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Strengthen the Evidence for Maternal and Child Health Programs

New: MCHbest strategies database for sample ESMs

Evidence Tools
MCHbest. NPM 15: Continuous and Adequate Insurance

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Strategy. CHIP

Approach. Support the enrollment of children in the Children’s Health Insurance Program (CHIP) across the state.

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Overview. The Children’s Health Insurance Program (CHIP) is a public benefits program exclusively for uninsured children whose family income is too high for Medicaid. CHIP, financed jointly by the federal government and individual states and administered by the states, insures over 8 million children.1 The Patient Protection and Affordable Care Act of 2010 (ACA) contains provisions to strengthen coverage for children under CHIP, including requirements to conduct outreach and enrollment of vulnerable populations including children and youth with special health care needs. (View policy paper: Affordable Care Act and Children with Special Health Care Needs).

Evidence. Expert Opinion/Field Generated. The Catalyst Center/National Center for Health Insurance and Financing for Children and Youth with Special Health Care Needs (CYSHCN) has identified this strategy as an innovative strategy. Read more in their practice report.

Target Audience. State.

Outcome. Percent of children, ages 0 through 17, who are continuously and adequately insured. For detailed outcomes related to each study supporting this strategy, click on the peer-reviewed evidence link above and read the "Intervention Results" for each study.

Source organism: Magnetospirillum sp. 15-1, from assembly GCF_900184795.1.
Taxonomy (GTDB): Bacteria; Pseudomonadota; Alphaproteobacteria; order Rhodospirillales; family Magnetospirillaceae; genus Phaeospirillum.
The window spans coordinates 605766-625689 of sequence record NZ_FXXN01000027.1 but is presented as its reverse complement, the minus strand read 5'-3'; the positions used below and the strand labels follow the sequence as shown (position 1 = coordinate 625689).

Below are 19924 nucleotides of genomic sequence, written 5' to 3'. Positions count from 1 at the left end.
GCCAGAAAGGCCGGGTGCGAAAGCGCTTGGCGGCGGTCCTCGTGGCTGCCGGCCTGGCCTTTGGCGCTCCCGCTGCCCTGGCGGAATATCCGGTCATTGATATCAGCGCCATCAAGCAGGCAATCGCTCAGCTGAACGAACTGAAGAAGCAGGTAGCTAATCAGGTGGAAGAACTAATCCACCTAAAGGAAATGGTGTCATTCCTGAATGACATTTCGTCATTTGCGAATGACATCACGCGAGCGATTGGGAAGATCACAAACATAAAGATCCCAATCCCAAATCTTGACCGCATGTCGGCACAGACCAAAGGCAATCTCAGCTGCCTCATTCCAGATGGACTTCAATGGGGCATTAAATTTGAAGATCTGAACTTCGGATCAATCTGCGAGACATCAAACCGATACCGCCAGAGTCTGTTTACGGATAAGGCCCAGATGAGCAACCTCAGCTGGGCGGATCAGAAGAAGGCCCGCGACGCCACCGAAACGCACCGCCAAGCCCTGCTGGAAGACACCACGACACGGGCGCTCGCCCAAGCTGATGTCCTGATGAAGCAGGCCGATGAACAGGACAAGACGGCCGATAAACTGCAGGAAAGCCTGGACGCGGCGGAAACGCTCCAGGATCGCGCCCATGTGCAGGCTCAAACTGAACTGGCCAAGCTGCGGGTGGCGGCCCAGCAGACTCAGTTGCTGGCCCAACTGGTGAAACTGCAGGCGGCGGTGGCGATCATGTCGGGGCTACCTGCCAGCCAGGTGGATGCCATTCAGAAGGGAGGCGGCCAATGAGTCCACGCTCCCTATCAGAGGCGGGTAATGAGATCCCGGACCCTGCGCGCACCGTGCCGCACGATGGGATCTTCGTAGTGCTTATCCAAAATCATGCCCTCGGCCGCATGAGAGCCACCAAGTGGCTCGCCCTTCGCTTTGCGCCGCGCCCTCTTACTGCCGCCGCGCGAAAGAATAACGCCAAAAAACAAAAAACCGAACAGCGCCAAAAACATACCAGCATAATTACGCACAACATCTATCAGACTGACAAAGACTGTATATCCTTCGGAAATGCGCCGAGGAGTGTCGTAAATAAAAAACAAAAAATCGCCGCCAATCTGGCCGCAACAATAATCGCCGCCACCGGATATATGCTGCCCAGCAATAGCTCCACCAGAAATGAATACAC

Examples from the Field. Access descriptions of ESMs across all states/jurisdictions that use this strategy directly or intervention components that align with this strategy. You can use these ESMs to see how other Title V agencies are addressing the NPM.

Sample ESMs. Using the approach “Support the enrollment of children in CHIP across the state,” here are sample ESMs you can use as a model for your own measures using the Results-Based Accountability framework (for suggestions on how to develop programs to support this strategy, see The Role of Title V in Adapting Strategies):

Quadrant 1:
Measuring Quantity of Effort
("What/how much did we do?")

  • Number of children eligible for CHIP in the state.

Quadrant 2:
Measuring Quality of Effort
("How well did we do it?")

  • Percent of children eligible for CHIP in the state.

Quadrant 3:
Measuring Quantity of Effect
("Is anyone better off?")

  • Number of eligible children enrolled in CHIP.

Quadrant 4:
Measuring Quality of Effect
("How are they better off?")

  • Percent of eligible children enrolled in CHIP.

Note. ESMs become stronger as they move from measuring quantity to measuring quality (moving from Quadrants 1 and 3, respectively, to Quadrants 2 and 4) and from measuring effort to measuring effect (moving from Quadrants 1 and 2, respectively, to Quadrants 3 and 4):

Learn More. Read how to create stronger ESMs and how to measure ESM impact more meaningfully through Results-Based Accountability.


Reference:

1 Catalyst Center/National Center for Health Insurance and Financing for Children and Youth with Special Health Care Needs. CHIP Financing Strategy.

This project is supported by the Health Resources and Services Administration (HRSA) of the U.S. Department of Health and Human Services (HHS) under grant number U02MC31613, MCH Advanced Education Policy, $3.5 M. This information or content and conclusions are those of the author and should not be construed as the official position or policy of, nor should any endorsements be inferred by HRSA, HHS or the U.S. Government.